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17 Divinity St
Bristol, CT, 06010
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8605895155

Since 1975, O'Donnell Bros has been providing greater Bristol and Central Connecticut with residential and commercial remodeling solutions. We specialize in roofing, siding, windows, doors, gutters, downspouts and so much more. We look forward to helping you with all your remodeling needs. 

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Articles

O'Donnell Bros President, Bob O'Donnell, is a regular contributor to The Bristol Press. Read his home improvement articles here.

 

Filtering by Tag: window

Window Condensation? A Common Spring Problem To Resolve

Chelsea O'Donnell

This week a reader asked a great question, “My windows are constantly fogged up and I’m not sure why. How can I fix them?”

Window condensation is such a common problem and it happens in homes with too much humidity. If your house is old or new, it doesn’t matter. When the humidity inside the home is higher than the humidity outside, your glass windows and doors will start to show condensation, especially at this time of year when evening temperatures hover around 40 degrees.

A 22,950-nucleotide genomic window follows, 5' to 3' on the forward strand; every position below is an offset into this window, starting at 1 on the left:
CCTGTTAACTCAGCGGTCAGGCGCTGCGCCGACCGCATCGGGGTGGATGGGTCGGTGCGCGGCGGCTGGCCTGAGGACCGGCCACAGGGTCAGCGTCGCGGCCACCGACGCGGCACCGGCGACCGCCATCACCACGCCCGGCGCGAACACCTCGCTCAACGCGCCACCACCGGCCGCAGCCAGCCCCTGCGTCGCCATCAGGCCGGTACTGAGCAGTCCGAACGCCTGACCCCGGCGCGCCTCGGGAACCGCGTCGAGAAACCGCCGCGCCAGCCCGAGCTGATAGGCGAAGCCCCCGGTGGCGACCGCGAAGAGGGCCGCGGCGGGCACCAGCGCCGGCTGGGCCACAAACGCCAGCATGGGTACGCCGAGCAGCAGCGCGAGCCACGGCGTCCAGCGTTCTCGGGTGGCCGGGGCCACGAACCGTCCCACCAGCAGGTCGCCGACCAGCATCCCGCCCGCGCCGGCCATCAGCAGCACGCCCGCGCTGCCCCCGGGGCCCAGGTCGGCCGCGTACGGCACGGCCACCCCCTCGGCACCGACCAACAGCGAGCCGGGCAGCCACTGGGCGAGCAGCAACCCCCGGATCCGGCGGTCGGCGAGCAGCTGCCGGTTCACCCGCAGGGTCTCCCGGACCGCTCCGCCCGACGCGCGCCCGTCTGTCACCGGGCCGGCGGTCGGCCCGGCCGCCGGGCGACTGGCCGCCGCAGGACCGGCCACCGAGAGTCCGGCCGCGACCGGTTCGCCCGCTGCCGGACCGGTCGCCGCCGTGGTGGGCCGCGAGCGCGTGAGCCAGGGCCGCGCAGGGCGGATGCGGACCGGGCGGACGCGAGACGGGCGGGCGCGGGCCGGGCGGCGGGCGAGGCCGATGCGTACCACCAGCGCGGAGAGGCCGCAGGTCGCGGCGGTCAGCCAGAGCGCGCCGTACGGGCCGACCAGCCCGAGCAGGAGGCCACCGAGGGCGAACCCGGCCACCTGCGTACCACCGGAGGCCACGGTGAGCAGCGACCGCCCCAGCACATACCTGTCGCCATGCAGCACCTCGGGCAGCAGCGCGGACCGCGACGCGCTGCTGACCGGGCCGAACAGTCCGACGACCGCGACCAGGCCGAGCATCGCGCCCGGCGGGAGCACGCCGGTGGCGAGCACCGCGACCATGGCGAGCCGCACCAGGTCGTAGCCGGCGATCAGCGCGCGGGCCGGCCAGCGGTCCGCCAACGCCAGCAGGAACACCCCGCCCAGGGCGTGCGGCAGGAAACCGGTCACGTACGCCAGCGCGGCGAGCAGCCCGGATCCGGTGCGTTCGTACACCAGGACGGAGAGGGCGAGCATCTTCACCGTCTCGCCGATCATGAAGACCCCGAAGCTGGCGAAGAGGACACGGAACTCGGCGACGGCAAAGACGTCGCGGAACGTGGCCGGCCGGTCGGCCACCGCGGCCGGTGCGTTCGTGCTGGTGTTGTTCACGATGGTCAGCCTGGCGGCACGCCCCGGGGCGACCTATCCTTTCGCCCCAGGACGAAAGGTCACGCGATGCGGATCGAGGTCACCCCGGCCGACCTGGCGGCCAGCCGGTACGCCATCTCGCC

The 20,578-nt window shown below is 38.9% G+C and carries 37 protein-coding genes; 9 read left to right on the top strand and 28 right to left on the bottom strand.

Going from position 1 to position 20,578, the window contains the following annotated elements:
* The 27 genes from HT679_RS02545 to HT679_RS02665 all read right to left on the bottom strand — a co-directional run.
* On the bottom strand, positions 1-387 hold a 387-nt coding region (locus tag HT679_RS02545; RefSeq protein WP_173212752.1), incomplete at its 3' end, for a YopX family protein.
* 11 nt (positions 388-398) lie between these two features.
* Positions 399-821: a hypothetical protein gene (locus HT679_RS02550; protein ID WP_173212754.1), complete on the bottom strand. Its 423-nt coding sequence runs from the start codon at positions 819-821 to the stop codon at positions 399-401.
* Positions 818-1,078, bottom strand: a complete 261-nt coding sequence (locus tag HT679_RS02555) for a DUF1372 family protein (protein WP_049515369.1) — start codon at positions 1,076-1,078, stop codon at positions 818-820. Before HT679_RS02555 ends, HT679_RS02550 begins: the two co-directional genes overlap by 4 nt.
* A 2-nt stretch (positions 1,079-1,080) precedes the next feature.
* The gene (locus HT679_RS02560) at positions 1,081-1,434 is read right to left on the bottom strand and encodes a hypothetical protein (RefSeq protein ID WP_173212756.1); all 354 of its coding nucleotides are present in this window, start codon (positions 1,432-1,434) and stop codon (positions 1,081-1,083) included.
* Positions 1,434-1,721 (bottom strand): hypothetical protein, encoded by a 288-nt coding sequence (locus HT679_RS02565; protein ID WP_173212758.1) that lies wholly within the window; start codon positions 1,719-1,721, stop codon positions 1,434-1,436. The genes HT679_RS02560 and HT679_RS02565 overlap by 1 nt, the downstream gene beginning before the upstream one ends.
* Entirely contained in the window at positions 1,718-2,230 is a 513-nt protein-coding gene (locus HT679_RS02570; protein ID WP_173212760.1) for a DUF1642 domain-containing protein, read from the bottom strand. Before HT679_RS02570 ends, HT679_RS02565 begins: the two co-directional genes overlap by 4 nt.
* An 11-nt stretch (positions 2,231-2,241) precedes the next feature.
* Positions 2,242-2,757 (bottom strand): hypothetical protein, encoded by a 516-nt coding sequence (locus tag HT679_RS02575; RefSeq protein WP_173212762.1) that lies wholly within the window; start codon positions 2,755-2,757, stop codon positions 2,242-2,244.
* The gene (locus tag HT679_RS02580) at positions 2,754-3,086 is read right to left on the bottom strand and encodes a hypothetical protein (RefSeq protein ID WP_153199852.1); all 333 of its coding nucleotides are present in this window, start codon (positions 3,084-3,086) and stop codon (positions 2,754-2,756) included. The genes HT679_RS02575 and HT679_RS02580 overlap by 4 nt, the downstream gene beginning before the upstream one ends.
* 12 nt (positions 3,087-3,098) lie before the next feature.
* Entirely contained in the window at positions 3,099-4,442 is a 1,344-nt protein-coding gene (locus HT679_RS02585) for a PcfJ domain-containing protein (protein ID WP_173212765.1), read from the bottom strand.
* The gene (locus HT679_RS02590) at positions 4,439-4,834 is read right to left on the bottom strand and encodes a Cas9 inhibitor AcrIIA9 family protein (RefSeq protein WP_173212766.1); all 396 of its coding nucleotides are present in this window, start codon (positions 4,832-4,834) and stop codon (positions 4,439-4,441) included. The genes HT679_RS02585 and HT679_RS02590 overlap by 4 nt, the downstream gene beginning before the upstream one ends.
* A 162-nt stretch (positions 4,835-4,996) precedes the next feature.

Homes should be at about 50 percent humidity. When they are higher, the glass in your home will act as a dehumidifier and the excess moisture will collect on it in an attempt to get rid of the water from the air. Newer homes are built tightly, which makes it harder for moisture to escape. Older homes can let too much moisture from the outside in. This is why condensation doesn’t discriminate. It can happen to any house.

So what can you do to either prevent condensation or get rid of a problem that you already have? Step one is to purchase a hygrometer which is the instrument to measure humidity. As I said, 50 percent humidity inside the home is what you’re aiming for, but anything from 45 to 55 percent is fine. If your hygrometer is measuring 60 to 70 percent or higher, you’ll want to take immediate action. While condensation on windows is unsightly and annoying, mold and mildew growth is much worse.

If you have condensation, here are a few ideas to get rid of it quickly and effectively.

Turn Down Your Humidifier. If you’re using one, it’s working! By releasing less moisture into the air, you’ll reduce your condensation problems.